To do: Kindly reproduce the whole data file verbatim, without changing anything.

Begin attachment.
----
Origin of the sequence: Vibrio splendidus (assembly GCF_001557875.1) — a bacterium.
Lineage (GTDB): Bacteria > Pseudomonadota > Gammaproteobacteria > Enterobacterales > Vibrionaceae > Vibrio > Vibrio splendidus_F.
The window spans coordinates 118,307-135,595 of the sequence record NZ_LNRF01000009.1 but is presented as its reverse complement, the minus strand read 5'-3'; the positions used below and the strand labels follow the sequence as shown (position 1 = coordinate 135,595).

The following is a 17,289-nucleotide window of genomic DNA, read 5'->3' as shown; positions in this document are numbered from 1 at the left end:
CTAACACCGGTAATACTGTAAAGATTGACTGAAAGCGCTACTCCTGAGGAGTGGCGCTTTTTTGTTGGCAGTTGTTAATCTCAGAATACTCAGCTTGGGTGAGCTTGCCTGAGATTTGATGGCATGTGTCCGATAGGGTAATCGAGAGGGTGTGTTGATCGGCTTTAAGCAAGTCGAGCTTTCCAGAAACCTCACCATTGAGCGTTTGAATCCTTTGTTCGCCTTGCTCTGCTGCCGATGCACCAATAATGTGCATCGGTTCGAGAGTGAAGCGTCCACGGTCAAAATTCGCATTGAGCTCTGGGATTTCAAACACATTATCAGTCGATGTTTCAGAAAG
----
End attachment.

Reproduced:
Origin of the sequence: Vibrio splendidus (assembly GCF_001557875.1) — a bacterium.
Lineage (GTDB): Bacteria > Pseudomonadota > Gammaproteobacteria > Enterobacterales > Vibrionaceae > Vibrio > Vibrio splendidus_F.
The window spans coordinates 118,307-135,595 of the sequence record NZ_LNRF01000009.1 but is presented as its reverse complement, the minus strand read 5'-3'; the positions used below and the strand labels follow the sequence as shown (position 1 = coordinate 135,595).

The following is a 17,289-nucleotide window of genomic DNA, read 5'->3' as shown; positions in this document are numbered from 1 at the left end:
CTAACACCGGTAATACTGTAAAGATTGACTGAAAGCGCTACTCCTGAGGAGTGGCGCTTTTTTGTTGGCAGTTGTTAATCTCAGAATACTCAGCTTGGGTGAGCTTGCCTGAGATTTGATGGCATGTGTCCGATAGGGTAATCGAGAGGGTGTGTTGATCGGCTTTAAGCAAGTCGAGCTTTCCAGAAACCTCACCATTGAGCGTTTGAATCCTTTGTTCGCCTTGCTCTGCTGCCGATGCACCAATAATGTGCATCGGTTCGAGAGTGAAGCGTCCACGGTCAAAATTCGCATTGAGCTCTGGGATTTCAAACACATTATCAGTCGATGTTTCAGAAAG